One day these wandering urges
overtake me and I decided to get out of this place. It hasn't
even been a particularly bad day: just me driving to buy some pants
and generally waste
another day of freedom. For some reason, I'm still compelled to go through with every idea
that I have, no matter how crazy. So.
It starts because I am driving a car to the mall with several hundred dollars in my pocket
and my girlfriend by my side and can't stand that things are still awkwardly quiet. While
I've been turning this plan over and over in my mind for days, the whole scheme just seems so
impossible that I know if I don't make an attempt at it now, I'll never manage to do it again.
I turn the car around and start driving like fury toward the Mass Pike.
"What are you doing?" asks Alison, who is confident enough about my lack of follow-through
that she is convinced nothing can happen. She is blonde and mine and sitting next to me; she
has been for some months now.
I hesitate here. I know what I want to do, I know what I want to say, but I'm not sure that I
can explain it. I just blurt it out. "I don't know. Let's leave." We've talked about this,
talked about moving away together on cold nights,
feeling confined by parents and responsibilities and all the other shit forced down our
throats on a daily basis.
"Leave? Leave where?"
"Well, right now we're heading to Boston. But it doesn't matter. You
always said that you wanted to get out of here, right? Now we're doing it."
"Zach..." Pause. "You know we can't really." Already she's looking at me like I'm a lunatic.
"Why not? You're miserable living in two houses with irrational parents and I'm sick of living
in one house where nobody ever stops fighting. What's holding us here?"
"Like what?" I bang the dashboard for emphasis.
"High school. Families. College. Friends. Financial support."
"Fuck 'em. Who cares? Let's just go." I have read Catcher In The Rye one too many
times, and it is becoming increasingly apparent. "We don't have to stay anywhere. Let's just
do this. You know. Shake things up." The prospect of having to go back, even in the distant
future, kills the mystique for me. I don't bring that up.
"I'll tell you what. Why don't we just drive for awhile until we're more rational?"
I hunker down on the wheel, knowing full well that rationality means going back to all the
obligations that I've managed to get twenty miles away from when there's still a thousand
miles of open road ahead of me.
So we drive toward Boston quietly. I know that this is what she wants, inside. One night when
it all got to be too much we stood in her driveway and she asked me to take here away with
tears in her eyes. "Anywhere. I don't care where." You can't tell me that it wasn't true.
Crossing 495 we're only a couple dozen miles from our goal. Alison breaks the
"Zach, this is too much. We need to go home." She thinks I'm still feeling attached to my
house. Shit, I guess I am; two hours can't change that much.
"Didn't you say -- Alison, listen. Didn't you say you wanted to leave?"
"Well, yeah. But not forever, not seriously." I stay quiet. "My parents would go nuts."
"You think mine won't?" I'm speaking in the future and she's still in the conditional. It
will be impossible to convince her, by all rights. "Look, let's just keep going. Scare 'em a
little bit. They don't deserve it after the crap you go through?"
This rings home, a little. She's quiet again, but it's a quiet of bitter acquiescence, a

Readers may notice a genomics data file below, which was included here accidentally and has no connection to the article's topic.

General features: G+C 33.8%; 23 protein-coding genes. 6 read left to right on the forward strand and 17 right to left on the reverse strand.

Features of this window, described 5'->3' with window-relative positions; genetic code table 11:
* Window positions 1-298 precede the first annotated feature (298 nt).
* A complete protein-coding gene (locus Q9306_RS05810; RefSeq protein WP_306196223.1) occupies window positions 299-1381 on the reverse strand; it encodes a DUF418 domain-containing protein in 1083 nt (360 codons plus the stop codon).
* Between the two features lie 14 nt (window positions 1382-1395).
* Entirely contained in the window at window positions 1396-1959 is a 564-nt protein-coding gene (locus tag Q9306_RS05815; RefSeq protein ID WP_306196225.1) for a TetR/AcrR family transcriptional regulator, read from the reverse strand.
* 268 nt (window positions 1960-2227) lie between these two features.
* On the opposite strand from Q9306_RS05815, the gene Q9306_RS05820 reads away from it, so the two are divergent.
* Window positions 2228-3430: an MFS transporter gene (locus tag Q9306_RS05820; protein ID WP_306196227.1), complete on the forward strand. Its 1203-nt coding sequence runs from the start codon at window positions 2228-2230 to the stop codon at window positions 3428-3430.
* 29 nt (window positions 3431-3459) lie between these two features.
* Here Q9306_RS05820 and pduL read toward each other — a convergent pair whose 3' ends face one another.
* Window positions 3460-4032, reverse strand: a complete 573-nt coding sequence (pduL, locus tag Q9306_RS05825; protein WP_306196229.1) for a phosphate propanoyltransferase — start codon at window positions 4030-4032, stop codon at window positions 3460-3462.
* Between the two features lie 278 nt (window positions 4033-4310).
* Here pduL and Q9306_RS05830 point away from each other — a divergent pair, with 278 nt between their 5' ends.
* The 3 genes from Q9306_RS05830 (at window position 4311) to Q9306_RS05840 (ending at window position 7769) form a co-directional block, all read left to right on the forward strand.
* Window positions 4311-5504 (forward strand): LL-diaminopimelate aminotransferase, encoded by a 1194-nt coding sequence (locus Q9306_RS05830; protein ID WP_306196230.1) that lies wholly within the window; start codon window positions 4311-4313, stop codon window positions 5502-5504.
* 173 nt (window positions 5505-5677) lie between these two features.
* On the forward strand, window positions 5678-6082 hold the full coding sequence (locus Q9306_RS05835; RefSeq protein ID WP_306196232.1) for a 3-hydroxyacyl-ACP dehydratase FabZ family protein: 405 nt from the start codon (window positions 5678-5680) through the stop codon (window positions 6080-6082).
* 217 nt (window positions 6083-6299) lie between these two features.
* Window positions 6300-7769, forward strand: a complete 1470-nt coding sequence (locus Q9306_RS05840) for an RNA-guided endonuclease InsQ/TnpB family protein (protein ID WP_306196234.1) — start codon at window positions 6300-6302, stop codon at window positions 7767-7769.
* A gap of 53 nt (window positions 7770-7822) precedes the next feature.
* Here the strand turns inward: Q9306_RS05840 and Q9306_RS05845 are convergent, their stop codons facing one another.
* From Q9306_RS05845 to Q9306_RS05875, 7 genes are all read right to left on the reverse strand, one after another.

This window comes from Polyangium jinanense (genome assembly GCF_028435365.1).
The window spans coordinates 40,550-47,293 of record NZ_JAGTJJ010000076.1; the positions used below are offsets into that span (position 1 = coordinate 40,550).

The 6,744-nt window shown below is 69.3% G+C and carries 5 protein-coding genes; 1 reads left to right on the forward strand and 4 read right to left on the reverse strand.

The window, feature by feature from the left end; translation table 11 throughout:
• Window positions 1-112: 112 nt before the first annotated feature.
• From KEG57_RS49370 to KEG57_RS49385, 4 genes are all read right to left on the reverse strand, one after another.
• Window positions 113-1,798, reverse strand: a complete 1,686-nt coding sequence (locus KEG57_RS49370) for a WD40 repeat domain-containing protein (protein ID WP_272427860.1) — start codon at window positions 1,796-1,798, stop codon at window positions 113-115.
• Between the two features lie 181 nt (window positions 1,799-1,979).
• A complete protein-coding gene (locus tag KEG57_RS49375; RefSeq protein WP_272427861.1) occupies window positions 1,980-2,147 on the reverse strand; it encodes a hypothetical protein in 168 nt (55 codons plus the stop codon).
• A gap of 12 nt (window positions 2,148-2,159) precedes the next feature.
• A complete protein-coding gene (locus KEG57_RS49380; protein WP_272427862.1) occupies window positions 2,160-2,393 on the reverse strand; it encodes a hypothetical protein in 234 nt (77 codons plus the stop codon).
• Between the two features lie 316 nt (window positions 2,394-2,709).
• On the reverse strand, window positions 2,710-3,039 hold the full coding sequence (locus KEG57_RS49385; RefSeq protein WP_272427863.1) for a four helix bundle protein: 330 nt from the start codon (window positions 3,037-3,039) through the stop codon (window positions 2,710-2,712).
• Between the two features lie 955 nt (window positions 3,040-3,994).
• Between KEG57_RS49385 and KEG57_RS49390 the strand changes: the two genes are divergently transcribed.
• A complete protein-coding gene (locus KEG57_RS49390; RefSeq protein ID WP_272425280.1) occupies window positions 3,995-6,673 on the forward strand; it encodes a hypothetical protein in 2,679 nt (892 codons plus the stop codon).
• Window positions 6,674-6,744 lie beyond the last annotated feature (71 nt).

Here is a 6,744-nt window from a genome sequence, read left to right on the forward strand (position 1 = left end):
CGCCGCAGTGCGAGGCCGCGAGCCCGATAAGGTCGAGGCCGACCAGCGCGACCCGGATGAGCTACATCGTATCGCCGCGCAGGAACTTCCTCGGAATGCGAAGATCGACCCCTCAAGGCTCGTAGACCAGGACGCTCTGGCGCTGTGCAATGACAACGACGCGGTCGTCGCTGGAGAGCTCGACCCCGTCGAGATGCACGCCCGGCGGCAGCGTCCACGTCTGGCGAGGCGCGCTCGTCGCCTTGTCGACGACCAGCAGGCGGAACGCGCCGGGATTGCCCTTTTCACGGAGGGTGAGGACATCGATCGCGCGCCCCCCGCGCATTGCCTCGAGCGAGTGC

point that she can't bring herself to concede.
We finally do get to Boston, and surprisingly have a grand old time wandering about Cambridge and Beacon Hill. I fill the car with gas in a sudden
rainstorm and buy a "travel blanket" for $17.99 outside Medford.
"Here." I give it to Alison.
"What?" She unfolds it. "Oh, no. We're sleeping in the car?"
"No, no. It's just for if you want to catch a quick nap while we drive."
"More driving? Where are we going now?" She's teetering on the
borderline of being upset.
"Well, we're not leaving just yet. I figure that after this clears up we can grab some food at
a hip coffeehouse somewhere and then spend the night in Hartford."
She doesn't say anything.
"It'll be fun. You look hungry. Come on."
We end up at the House of Blues, with a jazz band playing in the back.
"Zach?" I haven't heard her voice in nearly a half hour. It sounds good even though she's
obviously upset. "Why are we doing this?" She's hesitant to use "we." I can tell.
"Because I'm tired of wasting my time. Because I think you are, too. When was the last time you had a good day? We don't need school. God
knows we're not learning anything. It just makes you unhappy."
"Well, it does make me unhappy, but I still don't want to run away. I feel like a child." She
looks down, a little embarrassed.
"So don't think of it as running away. Think of it as a vacation. We're just getting away
from it all for awhile." The waiter comes by with the check and I pay it. "Come on. Let's get
I spend the evening in Hartford writing, which is what I did the last
time (after) I came back from Hartford, trying to grab at threads that described the way the
city felt. Alison is briefly in the spirit of things and engages me in a lively debate about
how incomprehensible it is to be sitting in the Ramada on a Tuesday night fifty miles from
"It's not that crazy."
"No, Zach, it's perfectly reasonable for us to be running away to medium-income hotels and
missing school and worrying people to death! Can't I call my mom?"
"I can't stop you. Then again, if you don't call, your odds are better of convincing the
police that I kidnapped you and forced you to engage in this macabre tour of New
"It's hopeless," she says, and thumps back in her chair. I know it is. I can see that it's
inevitable that I will give this up, go home, submit to punishment for the rest of